Tips from J. K. Rowling


1. WRITE IN WHATEVER TIME YOU HAVE One of J.K. Rowling’s most famous quotes is: “Sometimes you have to get your writing done in spare moments here and there.” This is crucial advice on writing a book. It’s easy for us to imagine successful writers spending all day penning beautiful paragraphs, but everybody had to […]

via Writing tips from J.K Rowling  — World of Horror

The first time I read Harry Potter and the Sorcerer’s Stone, way back in 2001, I was hooked.

In the beginning, Harry Potter was a secret pleasure, something to keep to myself and mutter over. “We mustn’t let the filthy Muggleses ruin you, my precious…” My inner Gollum wasn’t ready to let others know what I was reading and open up myself, or this wonderful book, to potential ridicule.

There I was, a grown woman, fangirling over a children’s book.

At the time, it wasn’t cool. Thanks to J. K. Rowling, it’s no big deal now. One of the many reasons I admire her is because the popularity of her work reduced the social stigma of being an adult who doesn’t like to be stuck reading in one age range.

Because of the success of Harry Potter, it became socially acceptable to read children’s and YA fantasy in public.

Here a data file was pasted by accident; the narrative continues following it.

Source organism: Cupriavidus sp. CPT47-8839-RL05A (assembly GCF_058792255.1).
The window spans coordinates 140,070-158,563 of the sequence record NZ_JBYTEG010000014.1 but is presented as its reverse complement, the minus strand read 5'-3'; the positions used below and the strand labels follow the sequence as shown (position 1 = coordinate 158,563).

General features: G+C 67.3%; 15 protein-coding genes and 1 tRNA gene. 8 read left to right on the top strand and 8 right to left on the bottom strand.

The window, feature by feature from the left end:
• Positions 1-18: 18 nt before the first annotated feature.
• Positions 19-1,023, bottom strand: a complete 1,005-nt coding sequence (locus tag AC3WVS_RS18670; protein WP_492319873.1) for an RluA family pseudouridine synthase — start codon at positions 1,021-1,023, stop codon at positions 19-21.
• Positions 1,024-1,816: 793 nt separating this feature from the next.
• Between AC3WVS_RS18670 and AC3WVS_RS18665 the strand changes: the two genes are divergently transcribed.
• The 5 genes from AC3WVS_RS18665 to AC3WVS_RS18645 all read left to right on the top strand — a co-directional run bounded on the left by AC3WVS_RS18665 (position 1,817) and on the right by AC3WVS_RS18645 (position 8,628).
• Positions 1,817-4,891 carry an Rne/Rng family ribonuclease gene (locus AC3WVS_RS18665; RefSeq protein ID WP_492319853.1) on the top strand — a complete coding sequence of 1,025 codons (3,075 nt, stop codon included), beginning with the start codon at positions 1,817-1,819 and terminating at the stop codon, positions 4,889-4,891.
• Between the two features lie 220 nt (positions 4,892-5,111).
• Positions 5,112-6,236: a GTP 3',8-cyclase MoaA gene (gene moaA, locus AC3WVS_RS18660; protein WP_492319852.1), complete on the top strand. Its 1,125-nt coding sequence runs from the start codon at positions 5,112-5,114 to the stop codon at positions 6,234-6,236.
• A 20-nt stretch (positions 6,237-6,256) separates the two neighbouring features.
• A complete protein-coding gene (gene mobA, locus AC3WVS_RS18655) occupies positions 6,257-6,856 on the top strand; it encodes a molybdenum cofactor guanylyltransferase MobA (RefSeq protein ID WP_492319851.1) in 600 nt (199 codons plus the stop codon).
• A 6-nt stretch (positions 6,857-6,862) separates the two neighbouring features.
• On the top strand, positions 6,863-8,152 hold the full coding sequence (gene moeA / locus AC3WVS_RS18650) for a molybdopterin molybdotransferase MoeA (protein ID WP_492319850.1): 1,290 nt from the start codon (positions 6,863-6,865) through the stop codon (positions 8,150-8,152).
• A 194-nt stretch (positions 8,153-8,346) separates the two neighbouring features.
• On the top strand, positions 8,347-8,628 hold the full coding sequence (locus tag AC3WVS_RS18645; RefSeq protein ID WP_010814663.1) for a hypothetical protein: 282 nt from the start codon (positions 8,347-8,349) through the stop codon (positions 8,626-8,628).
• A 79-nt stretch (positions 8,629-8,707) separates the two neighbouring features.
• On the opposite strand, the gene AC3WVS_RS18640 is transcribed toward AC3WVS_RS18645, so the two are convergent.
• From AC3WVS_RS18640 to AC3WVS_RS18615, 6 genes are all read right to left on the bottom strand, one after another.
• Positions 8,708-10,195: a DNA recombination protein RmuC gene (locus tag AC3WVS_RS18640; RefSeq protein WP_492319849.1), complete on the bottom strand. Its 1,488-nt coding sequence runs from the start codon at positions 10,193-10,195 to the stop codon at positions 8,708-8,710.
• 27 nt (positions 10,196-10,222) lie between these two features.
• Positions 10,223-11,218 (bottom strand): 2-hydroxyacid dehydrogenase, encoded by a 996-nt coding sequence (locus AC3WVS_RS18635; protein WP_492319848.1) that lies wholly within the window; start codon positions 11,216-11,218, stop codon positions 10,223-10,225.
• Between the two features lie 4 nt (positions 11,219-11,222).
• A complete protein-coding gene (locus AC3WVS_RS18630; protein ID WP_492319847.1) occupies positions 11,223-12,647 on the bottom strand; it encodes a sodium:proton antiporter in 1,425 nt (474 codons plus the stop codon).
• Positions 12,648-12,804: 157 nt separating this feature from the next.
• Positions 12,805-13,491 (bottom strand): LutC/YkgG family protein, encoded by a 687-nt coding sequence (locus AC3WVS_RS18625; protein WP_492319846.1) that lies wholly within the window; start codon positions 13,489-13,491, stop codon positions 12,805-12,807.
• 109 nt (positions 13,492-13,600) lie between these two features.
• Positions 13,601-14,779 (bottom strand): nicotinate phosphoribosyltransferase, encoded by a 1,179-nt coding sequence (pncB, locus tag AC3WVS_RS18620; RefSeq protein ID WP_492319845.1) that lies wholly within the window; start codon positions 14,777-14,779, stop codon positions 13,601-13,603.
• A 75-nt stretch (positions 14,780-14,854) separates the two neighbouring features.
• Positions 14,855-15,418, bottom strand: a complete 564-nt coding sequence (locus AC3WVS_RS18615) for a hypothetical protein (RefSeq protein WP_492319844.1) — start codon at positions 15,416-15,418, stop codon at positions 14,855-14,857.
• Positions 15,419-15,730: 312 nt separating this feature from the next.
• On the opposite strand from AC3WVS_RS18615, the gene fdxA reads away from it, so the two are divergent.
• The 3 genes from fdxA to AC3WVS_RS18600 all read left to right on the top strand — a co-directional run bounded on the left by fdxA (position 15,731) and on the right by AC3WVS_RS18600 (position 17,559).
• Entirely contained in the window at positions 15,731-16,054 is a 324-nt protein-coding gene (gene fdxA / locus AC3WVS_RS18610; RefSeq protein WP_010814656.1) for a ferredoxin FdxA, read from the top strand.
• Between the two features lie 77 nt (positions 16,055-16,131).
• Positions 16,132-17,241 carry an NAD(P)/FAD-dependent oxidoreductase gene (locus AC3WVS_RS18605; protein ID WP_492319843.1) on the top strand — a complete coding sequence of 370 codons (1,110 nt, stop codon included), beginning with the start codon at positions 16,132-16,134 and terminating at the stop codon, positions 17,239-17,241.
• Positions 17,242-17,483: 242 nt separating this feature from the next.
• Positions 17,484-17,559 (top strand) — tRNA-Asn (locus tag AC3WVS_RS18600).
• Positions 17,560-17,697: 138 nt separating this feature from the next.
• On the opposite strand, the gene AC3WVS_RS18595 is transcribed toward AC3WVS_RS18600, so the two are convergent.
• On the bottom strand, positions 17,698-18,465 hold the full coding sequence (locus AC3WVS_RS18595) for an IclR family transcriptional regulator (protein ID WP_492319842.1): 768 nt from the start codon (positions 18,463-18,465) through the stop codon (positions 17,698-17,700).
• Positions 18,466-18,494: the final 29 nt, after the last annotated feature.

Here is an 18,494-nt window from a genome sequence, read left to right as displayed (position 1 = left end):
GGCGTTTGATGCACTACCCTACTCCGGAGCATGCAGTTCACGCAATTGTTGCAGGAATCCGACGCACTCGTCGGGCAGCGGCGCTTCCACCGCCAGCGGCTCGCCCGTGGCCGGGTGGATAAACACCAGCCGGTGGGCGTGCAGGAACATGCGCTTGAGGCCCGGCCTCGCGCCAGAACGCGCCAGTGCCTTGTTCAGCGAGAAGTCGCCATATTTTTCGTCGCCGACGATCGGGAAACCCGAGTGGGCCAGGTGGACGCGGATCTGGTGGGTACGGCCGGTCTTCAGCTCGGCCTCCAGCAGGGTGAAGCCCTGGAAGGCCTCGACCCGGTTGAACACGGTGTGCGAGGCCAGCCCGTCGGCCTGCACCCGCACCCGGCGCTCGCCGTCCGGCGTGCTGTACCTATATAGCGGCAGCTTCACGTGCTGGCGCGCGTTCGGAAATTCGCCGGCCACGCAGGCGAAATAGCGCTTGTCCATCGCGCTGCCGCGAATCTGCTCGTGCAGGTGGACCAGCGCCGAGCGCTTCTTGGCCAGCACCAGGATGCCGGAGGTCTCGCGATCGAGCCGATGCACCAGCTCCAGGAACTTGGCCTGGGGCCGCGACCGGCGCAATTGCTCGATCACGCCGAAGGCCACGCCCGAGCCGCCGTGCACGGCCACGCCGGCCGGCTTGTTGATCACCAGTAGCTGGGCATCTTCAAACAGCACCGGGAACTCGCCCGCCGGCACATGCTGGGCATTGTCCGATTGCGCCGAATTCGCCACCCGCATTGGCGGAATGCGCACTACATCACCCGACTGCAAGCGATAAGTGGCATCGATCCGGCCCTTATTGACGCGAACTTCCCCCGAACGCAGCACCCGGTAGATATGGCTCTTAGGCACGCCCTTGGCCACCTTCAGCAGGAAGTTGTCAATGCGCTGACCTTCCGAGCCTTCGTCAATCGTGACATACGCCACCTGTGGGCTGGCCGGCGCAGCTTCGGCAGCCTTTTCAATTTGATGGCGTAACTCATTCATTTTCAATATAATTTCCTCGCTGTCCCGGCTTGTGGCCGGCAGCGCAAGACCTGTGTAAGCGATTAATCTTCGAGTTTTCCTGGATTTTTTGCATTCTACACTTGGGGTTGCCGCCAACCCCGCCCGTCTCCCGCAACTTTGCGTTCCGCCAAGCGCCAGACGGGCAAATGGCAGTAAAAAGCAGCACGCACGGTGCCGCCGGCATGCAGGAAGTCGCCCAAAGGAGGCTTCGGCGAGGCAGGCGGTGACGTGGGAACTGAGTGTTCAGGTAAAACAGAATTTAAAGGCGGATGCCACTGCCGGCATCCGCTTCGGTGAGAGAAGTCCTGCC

No more hiding when reading what I liked. No more disguising the covers of my YA fantasy books. Being socially awkward and easily embarrassed in my 20’s, it would paralyze me when someone asked what I was reading and I got a condescending smirk as payment for my answer.

J. K. Rowling is one of my heroes.

I look up to her because of her courage, determination, and grace. She’s damn funny, too.

Villains are heroes in their own mirror

David Villalva’s website has this really cool infographic that got me thinking, so, of course, I have to share it.


I love, love, love the idea that the hero and villain are two sides of the same coin. Yes, that was a nerdy Two-Face reference. Good catch!

One of my most dearly held beliefs is that you need balance in writing, so your superhero needs a supervillain. It’s such a yin-and-yang concept that it satisfies my compulsion for symmetry in the best way.

It feels like the hero and the villain are literary mirror images, as though they are twins in the mind of the author. The difference between the two lies in the choices they make and the resulting actions.

Think of the original Star Trek series in which one storyline sets up an alternate universe. The original, or Good, crew is facing the darkest parts of themselves in the Evil crew. The classic Good vs. Evil scenario is freshened with the idea that the sides are essentially the same, although skewed in different directions morally.

Have you had success in your writing using this concept? Let me know what you think about it in the comments.

Story Structure Case Study of “Harry Potter and the Prisoner of Azkaban” — Colleen Chesebro ~ Fairy Whisperer

I love these case studies where they break down the plotting points in books we all know and love. A great way to learn the technique. Check this out!❤ In this post, I will show you the Seven Point Story Structure in a case study of Harry Potter and the Prisoner of Azkaban, written by […]

via Story Structure Case Study of ”Harry Potter and the Prisoner of Azkaban” — Colleen Chesebro ~ Fairy Whisperer